Black hole evaporation is not unitary because it takes a pure state to a mixed state. On the other hand, ordinary decay processes in Quantum Mechanics do not seem very unitary either. (For example, if I know my final state is a Breit-Wigner distribution, I don't think it's possible in general to reconstruct the initial state.) In what way are decays any more unitary than BH evaporation?

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    $\begingroup$ "Black hole evaporation is not unitary because it takes a pure state to a mixed state" - this statement is almost definitely false. The truth will become clearer as we gain better understanding of quantum gravity, but I think we can already be pretty confident it's false. For example, Hawking conceded en.wikipedia.org/wiki/… because he decided "black holes eventually transmit, in a garbled form, information about all matter they swallow" $\endgroup$ – Steve Byrnes Dec 19 '18 at 11:48
  • $\begingroup$ That's a good point. I mean in classical gravity. $\endgroup$ – Eric David Kramer Dec 20 '18 at 12:18

On the other hand, ordinary decay processes in Quantum Mechanics do not seem very unitary either.

No, decay processes are perfectly unitary. However, they entangle the decaying object and the environment, so you can't recover the state by measuring the object or environment alone.

As a simple example, consider an atom with ground and excited states $|g\rangle$ and $|e \rangle$, inside a cavity which can have $|0 \rangle$ or $|1 \rangle$ photons in it, at frequency $\omega = (E_e - E_g)/\hbar$. The part of the Hamiltonian responsible for decay is $$H_{\text{int}} = \alpha |1g \rangle \langle 0e | + \text{h.c.}$$ and the evolution is perfectly unitary. For example, starting from the state $|e0 \rangle$ one smoothly evolves into a superposition of $|e0 \rangle$ and $|g1 \rangle$. The description of other quantum decay processes is similar, except that the environment will have more degrees of freedom. The state is pure at all times.

In what way are decays any more unitary than BH evaporation?

In the standard semiclassical derivation of Hawking radiation (which does not look at all like finding $H_{\text{int}}$ above) one finds that the emission spectrum is exactly thermal. So when the black hole completely evaporates, you're left with only thermal degrees of freedom, which correspond to a mixed state. That's the puzzle.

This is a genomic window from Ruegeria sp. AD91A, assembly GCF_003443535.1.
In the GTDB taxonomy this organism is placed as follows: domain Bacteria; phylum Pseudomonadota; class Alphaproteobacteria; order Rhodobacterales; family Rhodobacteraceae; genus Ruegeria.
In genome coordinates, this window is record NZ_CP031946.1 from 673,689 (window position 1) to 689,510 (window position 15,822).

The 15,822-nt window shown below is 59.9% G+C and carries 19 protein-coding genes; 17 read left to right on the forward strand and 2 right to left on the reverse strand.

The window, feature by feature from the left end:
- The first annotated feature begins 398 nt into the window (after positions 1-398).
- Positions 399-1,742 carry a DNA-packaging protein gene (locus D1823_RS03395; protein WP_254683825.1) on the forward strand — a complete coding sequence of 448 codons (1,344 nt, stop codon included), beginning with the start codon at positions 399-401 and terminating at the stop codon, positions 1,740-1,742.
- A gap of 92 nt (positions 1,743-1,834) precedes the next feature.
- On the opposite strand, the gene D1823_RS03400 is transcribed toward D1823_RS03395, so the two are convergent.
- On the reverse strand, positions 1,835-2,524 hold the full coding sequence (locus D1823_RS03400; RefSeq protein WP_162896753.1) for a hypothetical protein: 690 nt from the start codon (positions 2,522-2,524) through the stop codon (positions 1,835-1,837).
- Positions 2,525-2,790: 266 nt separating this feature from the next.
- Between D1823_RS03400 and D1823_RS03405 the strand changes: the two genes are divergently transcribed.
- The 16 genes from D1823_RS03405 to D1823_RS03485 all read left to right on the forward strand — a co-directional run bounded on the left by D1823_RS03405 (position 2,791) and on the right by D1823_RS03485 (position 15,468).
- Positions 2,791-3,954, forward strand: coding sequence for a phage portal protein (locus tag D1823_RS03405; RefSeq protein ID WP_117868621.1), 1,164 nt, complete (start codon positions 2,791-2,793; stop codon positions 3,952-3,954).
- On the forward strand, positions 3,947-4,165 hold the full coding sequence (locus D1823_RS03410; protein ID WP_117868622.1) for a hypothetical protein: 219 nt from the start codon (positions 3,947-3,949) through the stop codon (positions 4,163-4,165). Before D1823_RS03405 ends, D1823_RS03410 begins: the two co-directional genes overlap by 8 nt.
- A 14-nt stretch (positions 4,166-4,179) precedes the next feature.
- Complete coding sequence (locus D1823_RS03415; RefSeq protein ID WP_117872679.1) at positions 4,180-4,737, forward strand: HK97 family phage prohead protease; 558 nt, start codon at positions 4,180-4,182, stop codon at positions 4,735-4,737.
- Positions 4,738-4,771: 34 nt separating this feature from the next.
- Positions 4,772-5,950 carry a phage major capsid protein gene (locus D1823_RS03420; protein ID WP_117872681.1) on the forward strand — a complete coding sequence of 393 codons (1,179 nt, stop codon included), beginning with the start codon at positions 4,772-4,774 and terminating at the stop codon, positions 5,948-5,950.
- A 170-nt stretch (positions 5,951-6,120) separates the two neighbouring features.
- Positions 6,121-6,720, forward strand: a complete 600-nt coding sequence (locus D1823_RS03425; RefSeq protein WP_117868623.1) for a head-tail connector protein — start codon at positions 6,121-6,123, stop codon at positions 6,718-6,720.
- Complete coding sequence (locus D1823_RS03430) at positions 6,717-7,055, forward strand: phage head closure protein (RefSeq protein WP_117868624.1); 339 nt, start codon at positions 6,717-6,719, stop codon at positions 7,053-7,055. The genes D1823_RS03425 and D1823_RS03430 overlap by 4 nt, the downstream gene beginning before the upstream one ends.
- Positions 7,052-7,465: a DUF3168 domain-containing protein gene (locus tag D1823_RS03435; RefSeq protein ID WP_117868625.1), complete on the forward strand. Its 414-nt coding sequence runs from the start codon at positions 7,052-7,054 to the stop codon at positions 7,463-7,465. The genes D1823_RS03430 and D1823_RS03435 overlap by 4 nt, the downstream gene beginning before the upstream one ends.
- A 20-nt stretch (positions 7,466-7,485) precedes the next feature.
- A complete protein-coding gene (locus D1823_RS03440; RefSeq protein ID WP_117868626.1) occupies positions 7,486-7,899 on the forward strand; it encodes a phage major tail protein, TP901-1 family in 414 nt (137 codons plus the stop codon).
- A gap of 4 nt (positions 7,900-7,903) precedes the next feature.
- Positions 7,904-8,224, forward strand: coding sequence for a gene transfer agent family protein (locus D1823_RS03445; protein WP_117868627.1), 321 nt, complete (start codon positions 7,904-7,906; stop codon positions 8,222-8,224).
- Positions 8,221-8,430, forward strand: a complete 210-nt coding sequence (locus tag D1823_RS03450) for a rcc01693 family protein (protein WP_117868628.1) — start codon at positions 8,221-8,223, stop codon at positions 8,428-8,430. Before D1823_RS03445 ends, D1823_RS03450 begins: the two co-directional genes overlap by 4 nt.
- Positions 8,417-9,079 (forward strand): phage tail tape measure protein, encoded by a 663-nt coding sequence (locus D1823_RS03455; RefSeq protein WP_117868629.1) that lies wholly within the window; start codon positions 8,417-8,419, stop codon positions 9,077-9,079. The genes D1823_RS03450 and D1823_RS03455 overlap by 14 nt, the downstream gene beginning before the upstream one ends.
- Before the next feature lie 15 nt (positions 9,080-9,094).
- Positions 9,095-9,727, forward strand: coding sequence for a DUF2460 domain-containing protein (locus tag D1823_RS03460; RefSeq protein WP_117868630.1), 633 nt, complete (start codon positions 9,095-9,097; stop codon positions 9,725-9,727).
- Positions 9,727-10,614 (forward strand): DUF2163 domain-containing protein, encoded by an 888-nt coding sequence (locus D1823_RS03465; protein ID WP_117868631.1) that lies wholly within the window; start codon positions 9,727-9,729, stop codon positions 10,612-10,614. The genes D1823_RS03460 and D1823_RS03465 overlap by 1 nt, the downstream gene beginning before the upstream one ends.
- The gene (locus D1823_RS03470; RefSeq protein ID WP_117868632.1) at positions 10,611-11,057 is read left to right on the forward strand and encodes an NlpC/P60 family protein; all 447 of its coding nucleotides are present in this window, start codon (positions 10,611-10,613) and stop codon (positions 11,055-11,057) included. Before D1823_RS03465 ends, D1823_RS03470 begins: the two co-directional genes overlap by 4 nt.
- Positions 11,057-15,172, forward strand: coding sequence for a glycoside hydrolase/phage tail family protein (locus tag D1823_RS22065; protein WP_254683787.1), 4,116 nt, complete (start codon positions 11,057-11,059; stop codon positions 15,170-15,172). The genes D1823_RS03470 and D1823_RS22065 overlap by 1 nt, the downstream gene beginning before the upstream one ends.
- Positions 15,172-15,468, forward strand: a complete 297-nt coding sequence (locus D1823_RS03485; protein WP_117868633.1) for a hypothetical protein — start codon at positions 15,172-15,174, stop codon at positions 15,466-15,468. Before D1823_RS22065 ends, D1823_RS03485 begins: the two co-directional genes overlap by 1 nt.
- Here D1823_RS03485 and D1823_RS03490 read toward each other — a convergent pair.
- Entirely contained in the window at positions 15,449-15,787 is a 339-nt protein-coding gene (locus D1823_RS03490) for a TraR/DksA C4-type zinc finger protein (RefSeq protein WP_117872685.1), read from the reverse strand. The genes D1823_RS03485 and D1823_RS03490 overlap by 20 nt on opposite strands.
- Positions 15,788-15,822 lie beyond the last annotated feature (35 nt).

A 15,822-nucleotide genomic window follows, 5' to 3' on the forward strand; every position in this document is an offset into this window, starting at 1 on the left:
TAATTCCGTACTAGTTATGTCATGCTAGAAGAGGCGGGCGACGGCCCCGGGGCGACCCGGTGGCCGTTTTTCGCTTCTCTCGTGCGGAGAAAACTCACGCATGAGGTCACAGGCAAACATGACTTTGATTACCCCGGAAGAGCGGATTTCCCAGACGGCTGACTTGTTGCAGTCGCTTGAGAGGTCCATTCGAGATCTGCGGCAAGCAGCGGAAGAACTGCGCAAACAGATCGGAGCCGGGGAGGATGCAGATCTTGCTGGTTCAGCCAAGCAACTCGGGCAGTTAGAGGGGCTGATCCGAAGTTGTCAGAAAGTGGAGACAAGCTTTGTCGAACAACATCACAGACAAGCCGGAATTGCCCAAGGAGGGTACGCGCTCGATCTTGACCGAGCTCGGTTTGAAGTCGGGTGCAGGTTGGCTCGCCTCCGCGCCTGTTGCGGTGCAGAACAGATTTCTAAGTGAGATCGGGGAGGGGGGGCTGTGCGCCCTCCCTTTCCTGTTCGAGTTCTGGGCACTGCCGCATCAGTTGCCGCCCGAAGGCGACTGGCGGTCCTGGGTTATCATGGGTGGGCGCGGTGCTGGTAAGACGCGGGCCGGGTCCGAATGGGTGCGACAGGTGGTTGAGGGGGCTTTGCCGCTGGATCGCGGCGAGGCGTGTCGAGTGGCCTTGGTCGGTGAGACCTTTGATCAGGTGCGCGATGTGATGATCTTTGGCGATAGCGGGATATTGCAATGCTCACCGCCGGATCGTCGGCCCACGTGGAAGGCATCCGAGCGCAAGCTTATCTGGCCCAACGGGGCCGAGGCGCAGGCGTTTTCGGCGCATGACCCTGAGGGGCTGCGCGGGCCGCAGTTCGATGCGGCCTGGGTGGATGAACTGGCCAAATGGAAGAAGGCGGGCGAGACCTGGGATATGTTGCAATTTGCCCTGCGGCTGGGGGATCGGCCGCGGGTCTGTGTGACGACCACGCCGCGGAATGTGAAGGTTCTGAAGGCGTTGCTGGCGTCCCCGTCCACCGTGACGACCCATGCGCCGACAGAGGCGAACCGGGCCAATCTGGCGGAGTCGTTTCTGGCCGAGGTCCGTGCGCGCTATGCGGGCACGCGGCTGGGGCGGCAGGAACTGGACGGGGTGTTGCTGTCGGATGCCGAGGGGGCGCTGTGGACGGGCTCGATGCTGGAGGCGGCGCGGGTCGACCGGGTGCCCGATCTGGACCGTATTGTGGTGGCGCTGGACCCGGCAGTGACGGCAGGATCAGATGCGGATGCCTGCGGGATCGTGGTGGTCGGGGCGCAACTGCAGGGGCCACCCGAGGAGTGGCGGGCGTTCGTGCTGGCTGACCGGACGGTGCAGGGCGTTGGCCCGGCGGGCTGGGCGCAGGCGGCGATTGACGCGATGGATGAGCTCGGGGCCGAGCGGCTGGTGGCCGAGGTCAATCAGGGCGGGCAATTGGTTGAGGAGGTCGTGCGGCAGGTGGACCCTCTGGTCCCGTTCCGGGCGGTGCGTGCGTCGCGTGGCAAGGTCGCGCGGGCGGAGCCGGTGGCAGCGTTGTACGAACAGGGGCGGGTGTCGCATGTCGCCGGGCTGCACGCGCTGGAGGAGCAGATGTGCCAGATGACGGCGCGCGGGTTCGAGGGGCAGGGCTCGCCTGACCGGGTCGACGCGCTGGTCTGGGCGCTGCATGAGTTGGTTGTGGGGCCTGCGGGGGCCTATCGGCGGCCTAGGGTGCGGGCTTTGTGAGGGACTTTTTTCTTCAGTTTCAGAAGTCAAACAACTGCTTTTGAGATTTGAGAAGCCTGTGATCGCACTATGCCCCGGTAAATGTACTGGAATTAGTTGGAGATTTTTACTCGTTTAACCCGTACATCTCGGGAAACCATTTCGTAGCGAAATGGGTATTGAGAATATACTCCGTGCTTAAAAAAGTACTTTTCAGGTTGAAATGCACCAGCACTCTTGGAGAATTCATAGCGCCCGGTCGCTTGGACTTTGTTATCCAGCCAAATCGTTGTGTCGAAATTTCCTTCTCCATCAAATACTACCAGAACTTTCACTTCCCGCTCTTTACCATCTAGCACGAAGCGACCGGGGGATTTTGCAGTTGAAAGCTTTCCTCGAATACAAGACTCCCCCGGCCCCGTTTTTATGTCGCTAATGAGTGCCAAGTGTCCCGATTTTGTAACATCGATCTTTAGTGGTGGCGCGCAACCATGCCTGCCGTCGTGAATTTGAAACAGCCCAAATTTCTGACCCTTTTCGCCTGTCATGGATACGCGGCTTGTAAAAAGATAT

• $\begingroup$ I agree that the atom decaying in the cavity is a unitary process and is even reversible (journals.aps.org/prl/abstract/10.1103/PhysRevLett.58.353). However, if you take the cavity to have infinite volume, the decay will be irreversible even in the absence of decoherence. Moreover, if you wait an infinite amount of time, it will not be possible to recover the initial state (I think). $\endgroup$ – Eric David Kramer Dec 19 '18 at 12:52
  • $\begingroup$ @EricDavidKramer Adding infinite volume and infinite space seems to me to simply muddy the issue. The black hole information paradox still exists even if the black hole is in a finite box. $\endgroup$ – knzhou Dec 19 '18 at 13:21
  • $\begingroup$ @EricDavidKramer Furthermore even in infinite volume, the time evolution is still unitary. It may be hard in practice to recover the original state if the environment is big, but that's not the same as being impossible, and it's not the issue here. $\endgroup$ – knzhou Dec 19 '18 at 13:49
  • $\begingroup$ I'm worried that the thermal spectrum of radiation might be correct only if you wait an infinite amount of time for the black hole to actually collapse. In that case, this would be similar to the limit of infinite volume and decay after an infinite time. Your point about the black hole in a finite box is a good one, and I'm unsure how to think about that. $\endgroup$ – Eric David Kramer Dec 19 '18 at 14:11
  • $\begingroup$ @EricDavidKramer Perhaps, but now this is getting into a full discussion of the black hole information paradox. It goes without saying that I don't know the answer! Nor can I really say anything more for sure. $\endgroup$ – knzhou Dec 19 '18 at 14:47

In QFT with classical gravity, the problem with Black Hole evaporation is that the asymptotic spectrum is that of a thermal density matrix with respect to the free theory of an asymptotic observer. The asymptotic density matrix does not merely have Planck-spectrum expectation values - it is also completely diagonal, meaning that the coherence between the off-diagonal matrix elements vanishes.

This is because the particles escaping to infinity are entangled with the particles falling in to the black hole, and since there is no way to measure what fell in to the black hole, the reduced density matrix on the Hilbert space of particles escaping to infinity is that of a mixed state.

On the other hand, in a decay, the evolution is unitary for any finite time. The state will be the Breit-Wigner, plus some exponentially decaying transients. At any finite time, the exponentially decaying deviation from Breit-Wigner can (in principal) be measured exactly to reconstruct the original state.


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